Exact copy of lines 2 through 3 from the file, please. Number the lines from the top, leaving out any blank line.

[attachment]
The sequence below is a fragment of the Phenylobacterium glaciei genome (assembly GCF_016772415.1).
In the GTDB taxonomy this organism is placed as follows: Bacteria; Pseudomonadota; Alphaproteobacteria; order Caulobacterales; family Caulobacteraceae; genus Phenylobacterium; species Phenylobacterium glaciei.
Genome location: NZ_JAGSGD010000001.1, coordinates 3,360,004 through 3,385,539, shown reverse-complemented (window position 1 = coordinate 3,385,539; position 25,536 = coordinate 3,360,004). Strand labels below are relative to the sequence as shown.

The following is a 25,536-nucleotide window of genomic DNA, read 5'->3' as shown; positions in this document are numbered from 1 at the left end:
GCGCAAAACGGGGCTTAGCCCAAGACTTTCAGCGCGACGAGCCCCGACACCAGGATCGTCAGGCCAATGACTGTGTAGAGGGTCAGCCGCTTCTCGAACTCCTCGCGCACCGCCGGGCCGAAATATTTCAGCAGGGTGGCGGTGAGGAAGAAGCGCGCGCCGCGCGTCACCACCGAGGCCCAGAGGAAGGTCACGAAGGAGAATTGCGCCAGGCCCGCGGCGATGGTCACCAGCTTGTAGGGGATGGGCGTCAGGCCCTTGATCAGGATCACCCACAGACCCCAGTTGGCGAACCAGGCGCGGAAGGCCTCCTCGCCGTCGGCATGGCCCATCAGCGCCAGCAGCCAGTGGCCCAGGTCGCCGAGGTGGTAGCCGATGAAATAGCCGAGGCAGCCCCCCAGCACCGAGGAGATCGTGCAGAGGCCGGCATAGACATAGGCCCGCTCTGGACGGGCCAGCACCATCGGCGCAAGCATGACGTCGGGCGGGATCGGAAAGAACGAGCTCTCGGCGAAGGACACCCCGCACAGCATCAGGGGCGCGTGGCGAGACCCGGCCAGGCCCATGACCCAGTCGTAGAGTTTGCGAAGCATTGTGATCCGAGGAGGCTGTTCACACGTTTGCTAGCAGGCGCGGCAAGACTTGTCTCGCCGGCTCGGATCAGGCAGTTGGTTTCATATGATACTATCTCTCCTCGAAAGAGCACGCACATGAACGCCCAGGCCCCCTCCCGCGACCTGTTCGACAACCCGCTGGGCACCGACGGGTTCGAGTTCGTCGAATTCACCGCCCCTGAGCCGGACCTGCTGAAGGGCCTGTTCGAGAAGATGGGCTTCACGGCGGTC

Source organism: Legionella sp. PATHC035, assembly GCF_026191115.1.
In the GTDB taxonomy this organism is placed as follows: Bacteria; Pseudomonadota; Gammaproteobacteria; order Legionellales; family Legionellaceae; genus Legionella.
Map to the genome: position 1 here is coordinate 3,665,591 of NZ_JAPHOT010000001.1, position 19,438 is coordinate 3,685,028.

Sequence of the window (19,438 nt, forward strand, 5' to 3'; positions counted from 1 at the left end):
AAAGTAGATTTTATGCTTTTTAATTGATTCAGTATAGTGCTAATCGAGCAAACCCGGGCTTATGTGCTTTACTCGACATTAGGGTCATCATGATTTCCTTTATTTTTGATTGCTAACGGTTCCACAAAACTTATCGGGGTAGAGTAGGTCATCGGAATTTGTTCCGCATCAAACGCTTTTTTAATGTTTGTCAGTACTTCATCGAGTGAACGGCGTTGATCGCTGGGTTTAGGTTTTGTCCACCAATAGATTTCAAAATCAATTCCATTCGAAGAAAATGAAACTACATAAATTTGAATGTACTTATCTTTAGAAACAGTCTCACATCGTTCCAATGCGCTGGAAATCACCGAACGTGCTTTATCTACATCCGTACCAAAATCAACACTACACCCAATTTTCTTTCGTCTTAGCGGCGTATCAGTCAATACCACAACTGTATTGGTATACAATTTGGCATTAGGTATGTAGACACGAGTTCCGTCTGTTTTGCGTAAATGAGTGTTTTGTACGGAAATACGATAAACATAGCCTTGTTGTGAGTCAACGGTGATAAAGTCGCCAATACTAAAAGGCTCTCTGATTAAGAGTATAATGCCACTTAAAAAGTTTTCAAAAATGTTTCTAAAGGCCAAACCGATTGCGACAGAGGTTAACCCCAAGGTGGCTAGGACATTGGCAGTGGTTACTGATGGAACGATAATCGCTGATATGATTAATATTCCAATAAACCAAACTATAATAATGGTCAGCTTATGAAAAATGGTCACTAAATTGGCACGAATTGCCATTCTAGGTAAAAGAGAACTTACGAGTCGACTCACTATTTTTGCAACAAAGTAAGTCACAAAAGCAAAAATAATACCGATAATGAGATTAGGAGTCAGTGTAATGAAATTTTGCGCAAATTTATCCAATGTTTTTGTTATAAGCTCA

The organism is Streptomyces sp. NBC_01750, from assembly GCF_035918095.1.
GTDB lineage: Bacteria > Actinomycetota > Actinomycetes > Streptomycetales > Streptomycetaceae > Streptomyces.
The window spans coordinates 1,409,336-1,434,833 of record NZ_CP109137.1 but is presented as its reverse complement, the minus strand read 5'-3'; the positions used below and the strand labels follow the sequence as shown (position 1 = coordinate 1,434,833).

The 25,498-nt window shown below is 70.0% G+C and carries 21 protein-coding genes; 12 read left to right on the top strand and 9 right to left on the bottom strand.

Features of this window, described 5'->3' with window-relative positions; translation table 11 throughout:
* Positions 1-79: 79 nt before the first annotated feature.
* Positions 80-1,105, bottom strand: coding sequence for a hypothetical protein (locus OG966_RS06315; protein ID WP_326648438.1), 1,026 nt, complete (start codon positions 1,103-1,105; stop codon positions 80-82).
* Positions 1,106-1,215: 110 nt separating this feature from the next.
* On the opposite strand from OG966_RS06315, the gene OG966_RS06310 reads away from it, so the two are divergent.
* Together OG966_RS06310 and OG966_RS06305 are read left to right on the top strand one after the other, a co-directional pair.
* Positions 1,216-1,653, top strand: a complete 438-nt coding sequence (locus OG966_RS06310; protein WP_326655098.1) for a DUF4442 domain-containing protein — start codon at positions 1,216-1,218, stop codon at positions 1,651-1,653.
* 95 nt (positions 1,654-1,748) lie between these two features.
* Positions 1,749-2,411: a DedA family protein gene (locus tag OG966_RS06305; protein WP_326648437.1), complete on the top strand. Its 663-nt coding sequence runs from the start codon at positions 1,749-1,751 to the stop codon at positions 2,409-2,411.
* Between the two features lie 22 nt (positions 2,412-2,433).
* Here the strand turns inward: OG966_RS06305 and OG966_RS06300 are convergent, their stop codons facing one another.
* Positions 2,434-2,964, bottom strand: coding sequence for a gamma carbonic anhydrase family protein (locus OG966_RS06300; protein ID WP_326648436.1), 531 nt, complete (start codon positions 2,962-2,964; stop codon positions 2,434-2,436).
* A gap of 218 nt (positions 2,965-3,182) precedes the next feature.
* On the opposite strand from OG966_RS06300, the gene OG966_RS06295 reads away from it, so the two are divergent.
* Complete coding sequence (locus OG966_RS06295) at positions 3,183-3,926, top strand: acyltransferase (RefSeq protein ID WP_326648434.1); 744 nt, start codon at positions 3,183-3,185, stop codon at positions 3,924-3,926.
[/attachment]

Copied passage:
In the GTDB taxonomy this organism is placed as follows: Bacteria; Pseudomonadota; Alphaproteobacteria; order Caulobacterales; family Caulobacteraceae; genus Phenylobacterium; species Phenylobacterium glaciei.
Genome location: NZ_JAGSGD010000001.1, coordinates 3,360,004 through 3,385,539, shown reverse-complemented (window position 1 = coordinate 3,385,539; position 25,536 = coordinate 3,360,004). Strand labels below are relative to the sequence as shown.